Skip to content

Asymmetrical Tonic Neck Reflex (ATNR)

What is the ATNR?

The ATNR is triggered by rotation of the head – turning the head from left to right. If a baby’s head is turned to the right, his right arm and leg will extend or straighten and tone will be slightly increased on this side, hence why it is also known as the fencing reflex. His left arm and leg bend or flex. Turning his head to the left elicits the same pattern but this time there is extension in the left limbs and flexion in the right.

What is the purpose of the ATNR?

The purpose of the ATNR is firstly to assist in the process of a normal delivery, as the baby activates the ATNR to assist with moving down the birth canal. The ATNR will also help the neonate who is prone (on his tummy) to free his mouth and nose for breathing. It makes the baby aware of homolateral movement; that is, movement on the same side of the body.

As the baby grows, it is believed that the ATNR strengthens hand-eye coordination. A new infant has a fixed gaze distance of about 17 cm and his eyes are drawn to the periphery of objects close to him. The ATNR alerts the baby to the existence of his hand – when he turns his head to one side his hand will appear on that side and the movement will catch his eye – and it allows the baby to alternate between near point peripheral vision, when his head is centrally placed and his hands in front of his face, to focal vision when he follows his hand and focuses at arm’s length.

What happens if the ATNR is retained?

A child with a retained ATNR can present with one or more of several issues, most as a result of the interference caused to normal physical development and the subsequent effects on learning. An ATNR child is always being forced into the pattern of the ATNR, albeit in a slight and perhaps unobvious fashion, rather than being able to undertake voluntary movement desired. This can be frustrating for the child and compromises his full physical development.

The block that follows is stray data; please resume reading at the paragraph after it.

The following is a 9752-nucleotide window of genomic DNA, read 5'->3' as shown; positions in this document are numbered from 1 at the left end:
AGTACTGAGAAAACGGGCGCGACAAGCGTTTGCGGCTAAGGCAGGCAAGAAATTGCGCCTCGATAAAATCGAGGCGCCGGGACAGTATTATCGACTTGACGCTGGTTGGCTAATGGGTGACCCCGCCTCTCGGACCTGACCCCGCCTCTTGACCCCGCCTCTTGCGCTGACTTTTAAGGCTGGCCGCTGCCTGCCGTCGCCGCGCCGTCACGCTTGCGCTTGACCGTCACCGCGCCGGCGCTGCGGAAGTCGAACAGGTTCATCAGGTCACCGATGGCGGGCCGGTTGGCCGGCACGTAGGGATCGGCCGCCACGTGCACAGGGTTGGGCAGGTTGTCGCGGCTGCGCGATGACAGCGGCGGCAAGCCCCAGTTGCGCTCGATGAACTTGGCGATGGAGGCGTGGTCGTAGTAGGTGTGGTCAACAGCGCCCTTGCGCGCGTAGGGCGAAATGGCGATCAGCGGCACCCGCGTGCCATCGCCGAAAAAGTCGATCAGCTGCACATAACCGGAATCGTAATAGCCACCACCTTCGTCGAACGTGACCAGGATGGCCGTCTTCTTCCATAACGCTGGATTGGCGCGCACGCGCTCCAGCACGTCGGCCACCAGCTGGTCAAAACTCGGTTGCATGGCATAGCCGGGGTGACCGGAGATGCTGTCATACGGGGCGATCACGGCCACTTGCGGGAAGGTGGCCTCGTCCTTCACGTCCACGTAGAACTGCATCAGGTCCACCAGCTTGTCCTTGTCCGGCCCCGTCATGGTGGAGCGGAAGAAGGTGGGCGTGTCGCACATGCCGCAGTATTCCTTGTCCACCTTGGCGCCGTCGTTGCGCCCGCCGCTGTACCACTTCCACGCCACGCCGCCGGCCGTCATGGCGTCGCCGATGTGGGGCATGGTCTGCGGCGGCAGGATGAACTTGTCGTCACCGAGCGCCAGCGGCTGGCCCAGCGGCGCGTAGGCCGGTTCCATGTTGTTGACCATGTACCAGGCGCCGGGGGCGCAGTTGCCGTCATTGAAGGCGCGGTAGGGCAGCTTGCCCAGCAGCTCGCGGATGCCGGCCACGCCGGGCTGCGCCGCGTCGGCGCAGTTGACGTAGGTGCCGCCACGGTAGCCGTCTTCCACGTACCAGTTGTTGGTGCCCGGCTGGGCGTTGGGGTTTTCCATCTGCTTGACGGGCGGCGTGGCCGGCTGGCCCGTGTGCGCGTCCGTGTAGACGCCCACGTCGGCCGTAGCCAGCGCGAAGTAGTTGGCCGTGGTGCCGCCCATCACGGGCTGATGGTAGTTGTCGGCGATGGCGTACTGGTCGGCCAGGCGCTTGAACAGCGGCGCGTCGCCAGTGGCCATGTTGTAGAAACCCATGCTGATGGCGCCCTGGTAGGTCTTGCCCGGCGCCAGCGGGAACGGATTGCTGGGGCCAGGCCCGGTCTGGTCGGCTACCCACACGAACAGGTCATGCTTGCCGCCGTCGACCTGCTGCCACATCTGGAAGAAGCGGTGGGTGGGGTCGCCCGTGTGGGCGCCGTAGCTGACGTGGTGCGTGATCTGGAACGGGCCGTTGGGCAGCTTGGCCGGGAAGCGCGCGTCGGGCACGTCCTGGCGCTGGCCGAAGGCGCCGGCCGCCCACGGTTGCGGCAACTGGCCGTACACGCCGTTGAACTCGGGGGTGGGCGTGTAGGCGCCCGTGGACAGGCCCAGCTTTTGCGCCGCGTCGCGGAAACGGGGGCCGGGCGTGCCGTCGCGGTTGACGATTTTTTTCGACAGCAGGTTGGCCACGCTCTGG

– Inability to roll over or commando crawl

This is because the retained ATNR prevents head rotation and flexion/bending on the same side. If you turn your head to the right, you need to be able to bend your right arm and leg to roll over to the right. Commando crawling requires the ability to have the right arm and left leg flexed/bent at the same time and then pushing through to extension/straightening of these limbs to propel oneself forwards. A retained ATNR may result in homologous movement instead – both arms are used together to pull the body forwards and the legs may just drag behind or are used together too. Crawling and creeping, important for cross-pattern development which enhances hand-eye coordination and integration of vestibular information, will be compromised with a retained ATNR.

– Balance

In standing a child will feel unstable and insecure unless his head is held still and in the midline. Turning his head will make his leg on the opposite, occipital side (the back of the head side) feel weak due to slight lowering of tone. In all other positions, the effect will be the same, although perhaps not so marked. When walking, the child’s gait may look strange especially if he swings his left arm forward with his left leg (rather than opposite arm and leg) in a homolateral/one sided pattern.